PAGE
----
Ep 48: Texans You Should Know–Crazy Ben Dolliver the Pirate

Crazy Ben Dolliver was said to be touched. Sporting a 6 inch scar from an old sword fight, Crazy Ben circulated around Galveston in the 19th century barefoot, shirtless, and mostly drunk. He camped on the beach and fished for his sustenance. But Crazy Ben always paid for his drinks with Spanish Doubloons. Every now and then he'd sail away from the island and return with more Spanish gold. Where did the gold come from? Everyone knew Crazy Ben had served as one of Jean Lafitte's crew as a...


BONUS EPISODE: A Second Helping of Chili

I received some great feedback on the San Antonio Chili Queens episode so I thought I'd share a couple of stories that didn't make it into the main episode and answer some questions. I also try a diplomatic (and historically correct) solution to the bean controversy! So bring your bowl and spoon up a second helping of chili in this bonus episode of Wise About Texas!


Ep 47: The San Antonio Chili Queens

In late 1800's San Antonio, the plazas were busy marketplaces during the day. But at night, the Chili Queens took over. These ladies brought the exotic flavors of Mexico to the population of San Antonio. Music, laughter and the pungent aroma of chili con carne filled the air. From the greatest to the least, every citizen and tourist had to make a pilgrimage to see the Chili Queens and sample the food that would later become known as Tex-Mex. Learn more about this scene in the latest...


Ep. 46: The Great Comanche War Trail

Every fall, the most feared cavalry the world has ever known, the Comanche Indians, would leave their home on the great plains and raid deep into Mexico taking horses, and humans, back with them. They followed an ancient trail that came to be known as the Great Comanche war trail. The Comanche were not prosperous until the Spanish introduced the horse which turned around the fortunes of an entire people. The Comanche Indians managed to convince the Spanish to help them defeat the Apache,...


Ep 45: Artist William Ranney and How Texas Shaped the American Identity.

William Ranney was one of the first American artists to capture the legendary characters, events and spirit of the American west. One critic pointed out that he was the only artist who had the first hadn't experience to paint scenes of the west. Where did he get that experience? Texas of course! Ranney had served in the Texas Army from May through November of 1836. After this time in Texas, Ranney returned east and became a prolific painter of the things he had seen. he also produced a...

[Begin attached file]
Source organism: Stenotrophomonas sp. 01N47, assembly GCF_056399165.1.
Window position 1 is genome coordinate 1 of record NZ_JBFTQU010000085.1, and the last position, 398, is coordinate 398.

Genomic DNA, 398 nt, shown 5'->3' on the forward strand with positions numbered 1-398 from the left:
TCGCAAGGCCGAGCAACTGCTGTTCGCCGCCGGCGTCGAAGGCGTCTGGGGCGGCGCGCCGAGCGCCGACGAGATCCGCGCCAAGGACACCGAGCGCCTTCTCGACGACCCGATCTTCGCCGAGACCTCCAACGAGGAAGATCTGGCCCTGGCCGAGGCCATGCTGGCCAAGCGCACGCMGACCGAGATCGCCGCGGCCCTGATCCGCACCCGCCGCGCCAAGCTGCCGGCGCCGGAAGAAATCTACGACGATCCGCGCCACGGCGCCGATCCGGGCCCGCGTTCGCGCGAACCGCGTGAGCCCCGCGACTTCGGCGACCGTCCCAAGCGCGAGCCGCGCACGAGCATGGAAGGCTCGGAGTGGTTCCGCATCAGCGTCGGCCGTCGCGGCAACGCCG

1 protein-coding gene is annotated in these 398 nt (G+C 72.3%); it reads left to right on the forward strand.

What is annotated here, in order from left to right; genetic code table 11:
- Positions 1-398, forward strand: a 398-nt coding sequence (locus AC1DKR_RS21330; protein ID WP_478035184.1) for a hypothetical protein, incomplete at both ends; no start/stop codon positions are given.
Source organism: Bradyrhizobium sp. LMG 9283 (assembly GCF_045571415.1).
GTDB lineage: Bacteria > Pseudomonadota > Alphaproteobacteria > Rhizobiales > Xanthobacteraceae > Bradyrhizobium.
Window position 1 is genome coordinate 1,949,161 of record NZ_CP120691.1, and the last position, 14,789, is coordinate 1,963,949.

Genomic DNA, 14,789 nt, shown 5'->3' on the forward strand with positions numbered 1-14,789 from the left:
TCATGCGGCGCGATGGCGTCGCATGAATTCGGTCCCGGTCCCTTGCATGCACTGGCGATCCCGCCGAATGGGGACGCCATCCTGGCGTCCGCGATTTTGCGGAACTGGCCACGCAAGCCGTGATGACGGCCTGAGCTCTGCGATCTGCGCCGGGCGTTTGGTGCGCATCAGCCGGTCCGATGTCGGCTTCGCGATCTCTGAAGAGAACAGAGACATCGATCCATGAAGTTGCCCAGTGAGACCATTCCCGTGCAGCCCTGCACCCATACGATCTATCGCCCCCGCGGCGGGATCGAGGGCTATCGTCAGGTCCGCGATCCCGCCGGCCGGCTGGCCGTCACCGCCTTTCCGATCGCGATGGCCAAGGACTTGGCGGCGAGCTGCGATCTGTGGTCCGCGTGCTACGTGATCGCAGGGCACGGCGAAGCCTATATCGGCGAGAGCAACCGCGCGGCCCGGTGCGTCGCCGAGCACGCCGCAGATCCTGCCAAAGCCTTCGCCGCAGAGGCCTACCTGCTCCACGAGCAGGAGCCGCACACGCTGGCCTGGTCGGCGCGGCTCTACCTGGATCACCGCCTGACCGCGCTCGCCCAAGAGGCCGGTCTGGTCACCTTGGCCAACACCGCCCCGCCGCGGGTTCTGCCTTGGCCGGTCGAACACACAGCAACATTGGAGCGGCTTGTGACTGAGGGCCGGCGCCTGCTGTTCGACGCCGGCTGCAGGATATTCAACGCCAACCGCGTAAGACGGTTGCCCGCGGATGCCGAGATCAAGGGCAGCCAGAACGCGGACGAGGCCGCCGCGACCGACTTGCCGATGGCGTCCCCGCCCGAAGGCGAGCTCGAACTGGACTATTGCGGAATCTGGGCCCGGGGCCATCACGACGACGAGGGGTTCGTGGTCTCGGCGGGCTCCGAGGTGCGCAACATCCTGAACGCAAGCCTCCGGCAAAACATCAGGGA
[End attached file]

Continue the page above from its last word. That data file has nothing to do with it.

EP 44: Josiah’s Vision

Josiah WIlbarger was one of the earliest Anglo settlers of Texas. He also settled way outside the safe boundaries of the frontier. He chose a league of land in the hostile territory of the Comancheria, near present-day Bastrop. He eventually gained a neighbor in Reuben Hornsby but things were still very, very dangerous. One day he and others were attacked by Comanches. Josiah took a musket ball to the neck and was paralyzed. Unable to move or speak, but still conscious, he felt himself...


BONUS EPISODE: Hurricane Harvey

Hurricane Harvey made landfall near Rockport, as a category 4 storm. It was only the second Cat 4 to hit that area of Texas in recorded history. The track of Hurricane Harvey also resulted in a rain event in the Houston area, the likes of which has never been seen in American history! up to 50 inches of rain fell right on top of Wise About Texas world headquarters. Listen to this bonus episode to hear a bit about what it was like as well as the positive side of this historic disaster.


Ep 43: Asa Borger and his Boomtown

Asa Borger was a town builder with an eye for opportunity and a nose for the Texas oil fields. He came to the panhandle in 1926 and made millions establishing the boomtown of Borger. But the thousands of residents weren't all of the best sort. Drinking, gambling, prostitution and violence were rampant. "Booger Town," as it came to be known needed law enforcement. Unfortunately, the towns chief law enforcement officer as well as the mayor encouraged the crime and profited handsomely. Even...


EP 42: Beer, Heroes, and Life on the Bluff

The Mexican invasion of San Antonio gave rise to two expeditions against the Mexican army that had disastrous results. Nicholas Dawson led a group of men from La Grange to San Antonio into battle on Salado Creek only to be massacred when they tried to surrender. A group of men under William Fisher attacked Mier only to be imprisoned and every tenth man executed after drawing a black bean from a jar. The bones of the Texas fighters languished on the banks of Salado Creek and in Mexico until...


Ep. 41: The Horse Marines

After the battle of San Jacinto, it wasn't certain just how victorious the Texians were. Several Mexican generals commanded several thousand Mexican troops west of the battleground. Santa Anna indeed ordered them to leave Texas but if they could get resupplied, who knows what could happen? Enter Issac Burton and his horse marines! After failing out of West Point, Issac Burton commanded a company of Texas Rangers charged with patrolling the Texas coast near Refugio, looking for Mexican...